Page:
Research Article: Rhodanine derivatives as potent anti-HIV and anti-HSV microbicides

Date Published: June 5, 2018

Publisher: Public Library of Science

Author(s): Cristina Tintori, Giulia Iovenitti, Elisa Rita Ceresola, Roberto Ferrarese, Claudio Zamperini, Annalaura Brai, Giulio Poli, Elena Dreassi, Valeria Cagno, David Lembo, Filippo Canducci, Maurizio Botta, Giovanni Maga.


Although highly active antiretroviral therapies (HAART) remarkably increased life expectancy of HIV positive people, the rate of novel HIV-1 infections worldwide still represent a major concern. In this context, pre-exposure prophylaxis (PrEP) approaches such as vaginal microbicide gels topically releasing antiretroviral drugs, showed to have a striking impact in limiting HIV-1 spread. Nevertheless, the co-presence of other genital infections, particularly those due to HSV-1 or 2, constitute a serious drawback that strongly limits the efficacy of PrEP approaches. For this reason, combinations of different compounds with mixed antiviral and antiretroviral activity are thoroughly investigated Here we report the synthesis and the biological evaluation of a novel series of rhodanine derivatives, which showed to inhibit both HIV-1 and HSV-1/2 replication at nanomolar concentration, and were found to be active also on acyclovir resistant HSV-2 strains. The compounds showed a considerable reduction of activity in presence of serum due to a high binding to serum albumin, as determined through in vitro ADME evaluations. However, the most promising compound of the series maintained a considerable activity in gel formulation, with an EC50 comparable to that obtained for the reference drug tenofovir. Moreover, the series of compounds showed pharmacokinetic properties suitable for topical formulation, thus suggesting that the novel rhodanine derivatives could represent effective agents to be used as dual anti HIV/HSV microbicides in PrEP approaches.

Partial Text

Implementation of extensive patients’ treatment and prevention strategies in the global response against human immunodeficiency virus type 1 (HIV-1) epidemic has resulted in significant reduction of new infections worldwide. Nevertheless, sexually transmitted infections (STIs), including HIV-1, represent a major global burden, particularly in resource limited regions [1]. Moreover, since 2010, no significant reduction of novel HIV-1 infections was recoded in most countries, suggesting that current efforts, including the increase access to antiretroviral treatment are not sufficient to end the AIDS epidemic.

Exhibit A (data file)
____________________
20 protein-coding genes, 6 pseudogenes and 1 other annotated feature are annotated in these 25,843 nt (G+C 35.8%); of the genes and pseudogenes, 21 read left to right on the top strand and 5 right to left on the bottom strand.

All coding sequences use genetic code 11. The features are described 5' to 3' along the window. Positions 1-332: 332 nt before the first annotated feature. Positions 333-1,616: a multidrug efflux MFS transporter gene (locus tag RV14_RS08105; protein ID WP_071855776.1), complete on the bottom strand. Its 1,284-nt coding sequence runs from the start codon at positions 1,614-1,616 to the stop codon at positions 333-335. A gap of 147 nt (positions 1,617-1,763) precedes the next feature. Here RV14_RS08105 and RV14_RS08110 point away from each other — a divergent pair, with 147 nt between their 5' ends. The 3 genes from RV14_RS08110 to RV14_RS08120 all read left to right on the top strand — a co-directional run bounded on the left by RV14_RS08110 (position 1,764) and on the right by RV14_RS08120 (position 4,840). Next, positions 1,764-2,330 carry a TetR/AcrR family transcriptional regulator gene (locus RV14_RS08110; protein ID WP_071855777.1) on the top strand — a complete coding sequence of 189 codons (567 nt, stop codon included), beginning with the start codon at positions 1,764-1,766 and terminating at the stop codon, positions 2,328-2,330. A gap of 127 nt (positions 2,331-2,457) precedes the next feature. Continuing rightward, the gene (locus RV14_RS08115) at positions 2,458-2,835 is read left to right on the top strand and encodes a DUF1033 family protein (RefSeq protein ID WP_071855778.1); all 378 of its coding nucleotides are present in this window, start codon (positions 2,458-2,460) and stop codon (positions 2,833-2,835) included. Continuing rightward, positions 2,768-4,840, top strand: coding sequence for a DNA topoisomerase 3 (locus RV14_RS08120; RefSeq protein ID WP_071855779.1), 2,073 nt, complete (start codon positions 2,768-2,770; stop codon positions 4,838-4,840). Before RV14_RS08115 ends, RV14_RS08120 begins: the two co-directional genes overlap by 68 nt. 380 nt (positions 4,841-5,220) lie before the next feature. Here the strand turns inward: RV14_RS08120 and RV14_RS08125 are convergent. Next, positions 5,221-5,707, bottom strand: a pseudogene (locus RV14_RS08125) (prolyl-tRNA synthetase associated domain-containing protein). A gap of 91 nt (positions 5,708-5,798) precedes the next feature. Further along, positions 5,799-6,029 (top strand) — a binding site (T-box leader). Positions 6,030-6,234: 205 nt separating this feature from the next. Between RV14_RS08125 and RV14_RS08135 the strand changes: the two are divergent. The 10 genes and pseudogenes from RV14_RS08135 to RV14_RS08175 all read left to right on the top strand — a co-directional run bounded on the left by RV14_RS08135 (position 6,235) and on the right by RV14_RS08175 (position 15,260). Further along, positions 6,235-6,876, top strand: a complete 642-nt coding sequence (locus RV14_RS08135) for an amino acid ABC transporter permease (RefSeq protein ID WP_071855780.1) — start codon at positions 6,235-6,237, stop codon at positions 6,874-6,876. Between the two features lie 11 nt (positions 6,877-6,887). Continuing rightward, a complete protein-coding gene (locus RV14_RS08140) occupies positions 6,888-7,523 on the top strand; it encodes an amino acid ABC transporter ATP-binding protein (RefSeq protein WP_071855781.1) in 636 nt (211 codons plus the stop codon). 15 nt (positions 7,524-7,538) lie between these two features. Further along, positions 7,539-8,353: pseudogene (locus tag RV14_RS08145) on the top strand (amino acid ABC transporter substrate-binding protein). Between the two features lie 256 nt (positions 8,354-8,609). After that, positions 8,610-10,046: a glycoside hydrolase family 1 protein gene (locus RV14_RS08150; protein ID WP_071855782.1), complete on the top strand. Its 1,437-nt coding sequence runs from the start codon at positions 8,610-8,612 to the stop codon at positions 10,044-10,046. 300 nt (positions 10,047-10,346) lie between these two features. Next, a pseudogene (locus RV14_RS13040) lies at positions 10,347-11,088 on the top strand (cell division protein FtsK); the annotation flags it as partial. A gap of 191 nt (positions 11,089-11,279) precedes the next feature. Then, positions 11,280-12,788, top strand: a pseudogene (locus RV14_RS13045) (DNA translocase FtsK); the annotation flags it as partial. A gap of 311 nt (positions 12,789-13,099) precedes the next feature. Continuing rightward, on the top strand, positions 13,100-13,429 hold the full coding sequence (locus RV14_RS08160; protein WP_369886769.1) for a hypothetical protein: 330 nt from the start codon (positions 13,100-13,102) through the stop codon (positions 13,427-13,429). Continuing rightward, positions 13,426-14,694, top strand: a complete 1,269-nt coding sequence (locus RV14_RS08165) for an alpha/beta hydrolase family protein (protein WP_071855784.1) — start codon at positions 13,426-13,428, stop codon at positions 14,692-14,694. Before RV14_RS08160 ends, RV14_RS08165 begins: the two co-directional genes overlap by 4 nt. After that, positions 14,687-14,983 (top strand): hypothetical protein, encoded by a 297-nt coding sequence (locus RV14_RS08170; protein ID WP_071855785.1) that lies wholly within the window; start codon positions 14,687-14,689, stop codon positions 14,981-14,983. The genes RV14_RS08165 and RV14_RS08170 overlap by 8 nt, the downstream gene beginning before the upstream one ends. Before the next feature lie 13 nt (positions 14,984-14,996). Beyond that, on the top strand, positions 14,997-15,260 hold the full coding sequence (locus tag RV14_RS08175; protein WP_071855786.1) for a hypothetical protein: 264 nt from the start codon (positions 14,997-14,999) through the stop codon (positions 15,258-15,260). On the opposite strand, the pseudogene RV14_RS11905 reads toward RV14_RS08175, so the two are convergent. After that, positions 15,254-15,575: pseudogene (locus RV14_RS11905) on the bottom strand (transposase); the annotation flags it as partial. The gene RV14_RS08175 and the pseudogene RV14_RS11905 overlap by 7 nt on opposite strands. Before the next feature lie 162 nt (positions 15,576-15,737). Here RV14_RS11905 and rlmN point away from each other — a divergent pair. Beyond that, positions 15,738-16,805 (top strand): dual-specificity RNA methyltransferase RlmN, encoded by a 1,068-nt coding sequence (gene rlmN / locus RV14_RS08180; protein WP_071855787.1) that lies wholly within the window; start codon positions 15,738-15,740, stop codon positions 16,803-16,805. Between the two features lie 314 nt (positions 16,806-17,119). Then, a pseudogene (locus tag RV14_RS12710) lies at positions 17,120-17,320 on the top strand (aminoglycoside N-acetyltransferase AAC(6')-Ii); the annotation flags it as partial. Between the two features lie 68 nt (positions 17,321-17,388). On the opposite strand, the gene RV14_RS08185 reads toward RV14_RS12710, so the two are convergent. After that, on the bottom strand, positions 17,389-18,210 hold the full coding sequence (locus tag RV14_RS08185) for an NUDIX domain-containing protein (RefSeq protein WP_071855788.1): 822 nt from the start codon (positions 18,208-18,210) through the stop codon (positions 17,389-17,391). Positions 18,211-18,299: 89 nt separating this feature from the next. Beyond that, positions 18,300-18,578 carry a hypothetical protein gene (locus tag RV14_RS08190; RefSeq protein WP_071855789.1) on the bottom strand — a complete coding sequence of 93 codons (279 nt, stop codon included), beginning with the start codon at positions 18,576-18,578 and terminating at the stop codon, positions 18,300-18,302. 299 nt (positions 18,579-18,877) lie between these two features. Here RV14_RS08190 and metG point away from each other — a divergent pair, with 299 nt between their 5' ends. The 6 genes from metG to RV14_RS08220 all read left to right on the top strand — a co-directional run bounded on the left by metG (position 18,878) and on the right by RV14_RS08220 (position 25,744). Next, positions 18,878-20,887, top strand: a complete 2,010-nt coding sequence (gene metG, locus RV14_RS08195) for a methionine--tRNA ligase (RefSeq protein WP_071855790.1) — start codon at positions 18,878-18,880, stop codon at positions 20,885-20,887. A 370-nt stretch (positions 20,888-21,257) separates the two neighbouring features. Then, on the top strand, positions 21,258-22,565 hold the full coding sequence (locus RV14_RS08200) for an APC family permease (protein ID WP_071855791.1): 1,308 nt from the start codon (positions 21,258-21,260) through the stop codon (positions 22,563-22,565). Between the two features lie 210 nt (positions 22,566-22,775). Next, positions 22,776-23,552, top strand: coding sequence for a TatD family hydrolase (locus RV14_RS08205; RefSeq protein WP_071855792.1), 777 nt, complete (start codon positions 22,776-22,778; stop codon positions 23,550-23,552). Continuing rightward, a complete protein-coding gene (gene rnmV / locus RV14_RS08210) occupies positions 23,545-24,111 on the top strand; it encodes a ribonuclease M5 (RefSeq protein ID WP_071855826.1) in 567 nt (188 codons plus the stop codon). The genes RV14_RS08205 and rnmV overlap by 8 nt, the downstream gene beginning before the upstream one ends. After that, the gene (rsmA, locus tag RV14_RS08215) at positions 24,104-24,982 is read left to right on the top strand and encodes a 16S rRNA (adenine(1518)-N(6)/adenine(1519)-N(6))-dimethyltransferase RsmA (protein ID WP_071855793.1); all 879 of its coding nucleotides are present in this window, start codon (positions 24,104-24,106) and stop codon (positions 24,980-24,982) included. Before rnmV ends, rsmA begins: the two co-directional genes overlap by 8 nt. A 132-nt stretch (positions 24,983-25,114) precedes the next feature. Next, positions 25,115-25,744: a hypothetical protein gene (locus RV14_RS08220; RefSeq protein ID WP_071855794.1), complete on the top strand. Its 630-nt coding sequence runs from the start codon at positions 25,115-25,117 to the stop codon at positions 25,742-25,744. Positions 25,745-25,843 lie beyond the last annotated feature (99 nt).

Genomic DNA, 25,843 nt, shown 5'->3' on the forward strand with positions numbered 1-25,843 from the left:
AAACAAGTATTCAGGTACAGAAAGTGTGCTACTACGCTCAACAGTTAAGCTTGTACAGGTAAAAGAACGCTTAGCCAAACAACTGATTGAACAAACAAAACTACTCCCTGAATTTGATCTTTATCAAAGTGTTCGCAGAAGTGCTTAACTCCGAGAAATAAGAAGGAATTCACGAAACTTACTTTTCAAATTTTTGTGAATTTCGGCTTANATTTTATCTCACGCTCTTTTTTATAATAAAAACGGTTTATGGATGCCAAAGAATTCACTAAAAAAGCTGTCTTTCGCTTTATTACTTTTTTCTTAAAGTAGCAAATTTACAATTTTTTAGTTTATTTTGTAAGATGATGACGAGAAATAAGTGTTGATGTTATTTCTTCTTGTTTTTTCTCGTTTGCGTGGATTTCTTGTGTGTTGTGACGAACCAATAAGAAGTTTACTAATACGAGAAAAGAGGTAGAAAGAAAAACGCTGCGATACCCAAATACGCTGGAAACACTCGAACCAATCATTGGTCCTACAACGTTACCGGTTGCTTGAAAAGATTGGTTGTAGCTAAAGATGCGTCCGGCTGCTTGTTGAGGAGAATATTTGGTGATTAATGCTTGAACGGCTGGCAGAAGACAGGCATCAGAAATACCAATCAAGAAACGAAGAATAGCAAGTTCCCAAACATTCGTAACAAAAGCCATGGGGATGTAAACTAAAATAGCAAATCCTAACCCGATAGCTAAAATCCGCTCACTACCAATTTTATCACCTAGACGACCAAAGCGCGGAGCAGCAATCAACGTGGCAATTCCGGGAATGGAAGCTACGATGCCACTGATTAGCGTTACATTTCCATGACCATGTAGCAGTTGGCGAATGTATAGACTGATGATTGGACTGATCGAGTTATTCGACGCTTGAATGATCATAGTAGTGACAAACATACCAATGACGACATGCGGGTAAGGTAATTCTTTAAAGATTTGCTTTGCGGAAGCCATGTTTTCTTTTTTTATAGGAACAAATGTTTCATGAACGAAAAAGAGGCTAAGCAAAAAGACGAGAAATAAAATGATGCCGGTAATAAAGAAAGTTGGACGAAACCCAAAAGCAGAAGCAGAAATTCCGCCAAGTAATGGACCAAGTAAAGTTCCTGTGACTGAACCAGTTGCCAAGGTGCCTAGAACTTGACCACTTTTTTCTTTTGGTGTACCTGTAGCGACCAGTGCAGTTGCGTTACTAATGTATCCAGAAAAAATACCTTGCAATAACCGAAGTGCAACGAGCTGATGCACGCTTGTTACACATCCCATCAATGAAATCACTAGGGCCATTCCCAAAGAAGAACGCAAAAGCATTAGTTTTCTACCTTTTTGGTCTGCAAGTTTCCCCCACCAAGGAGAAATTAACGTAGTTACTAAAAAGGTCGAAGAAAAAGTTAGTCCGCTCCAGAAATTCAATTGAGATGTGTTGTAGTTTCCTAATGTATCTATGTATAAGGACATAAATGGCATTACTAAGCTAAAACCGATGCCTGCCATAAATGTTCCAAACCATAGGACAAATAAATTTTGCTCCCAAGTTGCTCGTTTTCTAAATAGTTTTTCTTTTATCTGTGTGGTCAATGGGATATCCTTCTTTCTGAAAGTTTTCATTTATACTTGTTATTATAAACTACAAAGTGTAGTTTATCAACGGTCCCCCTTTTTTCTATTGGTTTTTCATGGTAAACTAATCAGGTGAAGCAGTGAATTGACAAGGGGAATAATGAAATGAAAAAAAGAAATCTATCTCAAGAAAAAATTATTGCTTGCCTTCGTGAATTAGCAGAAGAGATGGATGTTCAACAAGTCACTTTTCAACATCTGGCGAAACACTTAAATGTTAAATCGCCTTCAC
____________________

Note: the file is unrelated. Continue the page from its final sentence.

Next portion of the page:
Several studies confirmed the efficacy of topical PrEP approaches to limit the burden of novel HIV-1 infections and to enhance global efforts to eradicate this virus. However, several co-factors may limit the efficacy of PrEP approaches. Patients’ compliance due to the need of frequent or fastidious topical applications was initially shown as a critical cause of protection failure [9,10]. Therefore, the usage of long-acting formulations or slow releasing devices significantly ameliorated patients’ compliance and PrEP efficacy. Unfortunately, independently from the type of vehicle and release kinetic of current PrEP formulations, the presence of circulating strains already resistant to available antiretroviral agents (present in the PrEP preparations) or the co-presence of other genital infections such as those due to HSV-1 or 2, which increase patient’s susceptibility to HIV-1 infection, remain unsolved problems [11]. During HSV-1 or 2 infections, the mucosal barrier damage and the increased number of inflammatory cells susceptible to HIV-1 infection facilitate HIV-1 transmission. Interestingly, despite the very limited anti HSV-2 activity of tenofovir [16], in the CAPRISA 004 study, TFV PrEP reduced occurrence of HSV-2 infection by 50%, possibly enhancing the overall observed efficacy against HIV-1. Thus, multipurpose combinations of different compounds with antiviral and antiretroviral activity are intensively investigated, sometimes also associated with unintended pregnancy prevention compounds [23–28]. Compounds acting on both viruses such as the rhodanine derivatives described in this paper, represent effective agents to be used in candidate PrEP approaches without the need of dual-agents preparations. We demonstrated in our previous paper that these molecules block very early step in virus replication, preventing viral entry into cells. The inactivity against HPV-16, a not enveloped virus implicated in sexually transmitted infections suggests that the viral envelope could be implicated in the mode of action of our compounds. Preliminary data in our possess corroborate our hypothesis demonstrating that our compounds act on specific components of the viral envelope. These results will be reported in a subsequent more specific manuscript. Compounds targeting efficiently the entry of both HIV-1 or HSV-1 and 2 may represent a very attractive strategy to prevent target cell infection, with limited cell toxicity and reduced need of tissue penetration.




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